Lessons to learn as the BBC closes down the popular 'low graphics' news pages

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In a move to placate a lot of very unhappy mobile web users (including myself), the BBC’s Anthony Sullivan hopes that the upcoming BBC Accessibility Tools will allow people to replicate the “low graphics” version of the BBC News website. Unfortunately, for people who’ve been using that version of the site for over ten years, it feels like they’ve lost a close friend. There’s a lesson in here for web developers around the world, read on.

The 'low graphics' version of the BBC News website was little more than a page of text, but it gave a headline and one line description of the major stories, as well as the top stories in each section of the News site. All on one page, and then a single click through to get to each story. Very information dense, and only a tiny thumbnail picture on the full story. When the world was on 9.6kbps modems, this was the height of sophistication, and you’d think in the world of broadband and 3G it would be forgotten about.

Far from it – it was a simple view, it gave people what they wanted, and worked on a huge range of devices.

And it’s now been switched off.

The official line from the BBC is that people can a) use their more capable phones to browse the main news website, or b) switch to the 'mobile' version. That would be the mobile version that shows less headlines, more fancy graphics, no one line story summary, and feels very much like a downgrade to me.

Opera Mobile Review Opera Mobile Review 
Then and Now, as viewed on Opera Mini

I’ll be honest, since the switchover happened I’ve simply stopped visiting the BBC on my mobile. Have I found an alternative? Not yet (although you can configure Google News to a certain extent via a big long URL), but I do know that what worked before has been removed without a suitable alternative offered to me. I feel a bit put out over that and a nice hot cup of tea isn’t enough to placate me.

The move seems to reflect the changing nature towards website access while on the move – rather than just present the information in a clean view of black text, white background, formatted to a column exactly one screen width wide (or just wrap the text), mobile sites are now looking to become a vision of the main site and the associated branding. Yes it looks very pretty and I’m sure that the “user engagement via pattern recognition and shadowed association” scores are very high, but this isn't a new project where you can start with a clean sheet of paper - there are existing users who have expectations that don't tally up with your trendy designers.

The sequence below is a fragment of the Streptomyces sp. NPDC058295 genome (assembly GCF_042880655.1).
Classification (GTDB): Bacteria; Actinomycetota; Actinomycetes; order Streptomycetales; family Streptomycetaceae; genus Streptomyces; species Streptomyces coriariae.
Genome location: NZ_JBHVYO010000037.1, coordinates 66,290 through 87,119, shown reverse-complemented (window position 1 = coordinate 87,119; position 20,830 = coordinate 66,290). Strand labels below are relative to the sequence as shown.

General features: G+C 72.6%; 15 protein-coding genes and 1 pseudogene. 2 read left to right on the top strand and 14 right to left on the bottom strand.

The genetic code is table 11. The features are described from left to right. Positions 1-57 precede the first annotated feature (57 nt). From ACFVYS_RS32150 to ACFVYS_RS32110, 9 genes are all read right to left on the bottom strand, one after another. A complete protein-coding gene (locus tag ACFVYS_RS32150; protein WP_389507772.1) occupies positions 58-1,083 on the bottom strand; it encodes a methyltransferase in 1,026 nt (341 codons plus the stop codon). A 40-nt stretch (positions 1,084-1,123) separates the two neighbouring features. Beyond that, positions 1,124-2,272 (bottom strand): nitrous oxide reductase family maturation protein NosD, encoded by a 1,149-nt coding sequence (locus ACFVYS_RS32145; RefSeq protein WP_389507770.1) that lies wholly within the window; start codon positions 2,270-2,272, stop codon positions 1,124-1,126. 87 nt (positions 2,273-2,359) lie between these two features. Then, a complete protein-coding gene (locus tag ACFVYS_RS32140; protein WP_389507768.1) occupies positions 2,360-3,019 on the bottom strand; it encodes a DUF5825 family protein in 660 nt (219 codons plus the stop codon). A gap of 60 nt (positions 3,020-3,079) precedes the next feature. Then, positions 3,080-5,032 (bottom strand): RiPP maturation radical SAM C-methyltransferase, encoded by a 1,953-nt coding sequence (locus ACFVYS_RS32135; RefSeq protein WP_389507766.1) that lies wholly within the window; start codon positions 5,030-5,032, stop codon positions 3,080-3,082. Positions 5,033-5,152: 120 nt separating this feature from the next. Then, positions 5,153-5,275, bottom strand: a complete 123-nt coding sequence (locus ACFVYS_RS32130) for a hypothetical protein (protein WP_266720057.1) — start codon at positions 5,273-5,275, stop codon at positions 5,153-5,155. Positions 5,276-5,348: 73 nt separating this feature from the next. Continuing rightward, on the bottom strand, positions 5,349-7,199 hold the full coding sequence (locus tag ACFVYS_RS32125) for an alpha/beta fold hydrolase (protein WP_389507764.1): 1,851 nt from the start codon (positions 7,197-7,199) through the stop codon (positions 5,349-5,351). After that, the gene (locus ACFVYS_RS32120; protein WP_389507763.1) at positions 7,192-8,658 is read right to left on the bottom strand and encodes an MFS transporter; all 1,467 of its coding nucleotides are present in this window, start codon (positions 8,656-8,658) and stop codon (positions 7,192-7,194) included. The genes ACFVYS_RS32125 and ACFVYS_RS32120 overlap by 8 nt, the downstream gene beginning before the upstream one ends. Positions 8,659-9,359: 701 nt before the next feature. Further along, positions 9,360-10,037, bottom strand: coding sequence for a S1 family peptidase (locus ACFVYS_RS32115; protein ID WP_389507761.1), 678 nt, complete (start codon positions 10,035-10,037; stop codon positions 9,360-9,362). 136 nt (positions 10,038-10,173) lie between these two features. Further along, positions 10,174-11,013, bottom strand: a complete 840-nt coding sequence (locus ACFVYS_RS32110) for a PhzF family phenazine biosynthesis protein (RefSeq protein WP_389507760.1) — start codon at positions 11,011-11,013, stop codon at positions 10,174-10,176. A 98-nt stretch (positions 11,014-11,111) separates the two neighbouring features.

Am I just too old school when I do a a Joe Friday and ask for “just the facts, web ma’am?”

Not everyone in the world has a nice fast 3G connection, or even broadband that can support a big multimedia site, which is why lower bandwidth sites should still be a requirement in any design. It’s just a shame that in switching from one type of site (low) to another type (mobile), the more modern design has less information, more clicks, and uses more bandwidth and time to read the same content.

From what I can see, the only public justification in terms of the volume of users is that the mobile site is accessed by only 2% of the total of BBC News readers. So if 2% is the cut-off mark, why would they consider building dedicated applications for the iPlayer on S60 devices, or an iPhone news application?

The realities of systems architecture in web programming means that there will always be issues when doing upgrades and not every user will be satisfied, but what should always be part of any switchover plan is that you should not remove a (basic, simple) service that is already there.

In the case of BBC News, someone has made the decision that the Mobile version is the equivalent of the Low Graphics version – unfortunately pretty much everyone else in the real world disagrees with that opinion from both an aesthetic and technical standpoint, and the Corporation is losing a lot of goodwill over this, as can be seen in the comments to Sullivan’s blog post (to be fair though, it’s unlikely that people thinking “I really like this” would comment with as much vigour).

And that should be a lesson for every major website and information portal when handling mobile users.

-- Ewan Spence, July 2010.